Ellipsoidal mesoscale mineralization pattern in human cortical bone revealed in 3D by plasma focused ion beam serial sectioning

September 11, 2020

Dakota M. Binkley (1,4), Joseph Deering (2), Hui Yuan (3), Aurélien Gourrier(4,5), Kathryn Grandfield (1,2)
Journal of Structural Biology, 212, Issue 2, September 2020. DOI: 10.1016/j.jsb.2020.107615


Biomineralization, Cortical bone, Ultrastructure, Lacuno-canalicular network (LCN), FIB-SEM, PFIB, Serial sectioning


Visualizing bone mineralization and collagen fibril organization at intermediate scales between the nanometer and the hundreds of microns range, is still an important challenge. Similarly, visualizing cellular components which locally affect the tissue structure requires a precision of a few tens of nanometers at maximum while spanning several tens of micrometers. In the last decade, gallium focused ion beam (FIB) equipped with a scanning electron microscope (SEM) proved to be an extremely valuable structural tool to meet those ends. In this study, we assess the capability of a recent plasma FIB-SEM technology which provides a potential increase in measurement speed over gallium FIB-SEM, thus paving the way to larger volume analysis. Nanometer-scale layers of demineralized and mineralized unstained human femoral lamellar bone were sequentially sectioned over volumes of 6–16,000 μm3. Analysis of mineralized tissue revealed prolate ellipsoidal mineral clustersmeasuring approximately 1.1 μm in length by 700 nm at their maximum diameter. Those features, suggested by others in high resolution studies, appear here as a ubiquitous motif in mineralized lamellar bone over thousands of microns cubed, suggesting a heterogeneous and yet regular pattern of mineral deposition past the single collagen fibril level. This large scale view retained sufficient resolution to visualize the collagen fibrils while also partly visualizing the lacuno-canalicular network in three-dimensions. These findings are strong evidence for suitability of PFIB as a bone analysis tool and the need to revisit bone mineralization over multi-length scales with mineralized tissue.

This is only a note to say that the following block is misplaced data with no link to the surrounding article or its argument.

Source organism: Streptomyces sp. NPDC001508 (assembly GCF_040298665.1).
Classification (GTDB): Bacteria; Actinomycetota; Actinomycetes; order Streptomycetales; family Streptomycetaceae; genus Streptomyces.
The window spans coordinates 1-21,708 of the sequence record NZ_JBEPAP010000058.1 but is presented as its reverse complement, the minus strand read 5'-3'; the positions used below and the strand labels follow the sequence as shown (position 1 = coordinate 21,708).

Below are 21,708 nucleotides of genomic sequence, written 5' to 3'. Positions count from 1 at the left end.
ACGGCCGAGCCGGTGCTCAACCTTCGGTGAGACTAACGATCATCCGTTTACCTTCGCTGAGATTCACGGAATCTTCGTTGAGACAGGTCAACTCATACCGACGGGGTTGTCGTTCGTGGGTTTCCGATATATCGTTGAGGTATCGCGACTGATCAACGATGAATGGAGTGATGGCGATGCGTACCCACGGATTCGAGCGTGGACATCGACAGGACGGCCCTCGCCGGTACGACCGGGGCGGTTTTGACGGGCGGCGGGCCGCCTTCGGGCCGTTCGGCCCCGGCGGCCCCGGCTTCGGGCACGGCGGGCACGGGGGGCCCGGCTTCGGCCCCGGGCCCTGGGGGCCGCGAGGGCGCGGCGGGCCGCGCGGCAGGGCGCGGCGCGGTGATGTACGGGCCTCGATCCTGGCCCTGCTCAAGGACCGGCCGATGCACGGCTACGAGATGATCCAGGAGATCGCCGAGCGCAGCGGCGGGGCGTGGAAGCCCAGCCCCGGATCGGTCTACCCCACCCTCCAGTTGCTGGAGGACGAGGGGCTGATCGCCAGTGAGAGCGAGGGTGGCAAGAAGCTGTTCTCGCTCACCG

How Our Software Was Used

Dragonfly was used to process tomographic datasets. Plus, our software's image processing toolbox was used to remove curtain artifacts.

Author Affiliation

(1) School of Biomedical Engineering, McMaster University, Hamilton, Canada.
(2) Department of Materials Science and Engineering, McMaster University, Hamilton, Canada.
(3) Canadian Centre for Electron Microscopy, McMaster University, Hamilton, Canada.
(4) Univ. Grenoble Alpes, LIPHY, F-38000 Grenoble, France.
(5) CNRS, LIPHY, F-38000 Grenoble, France.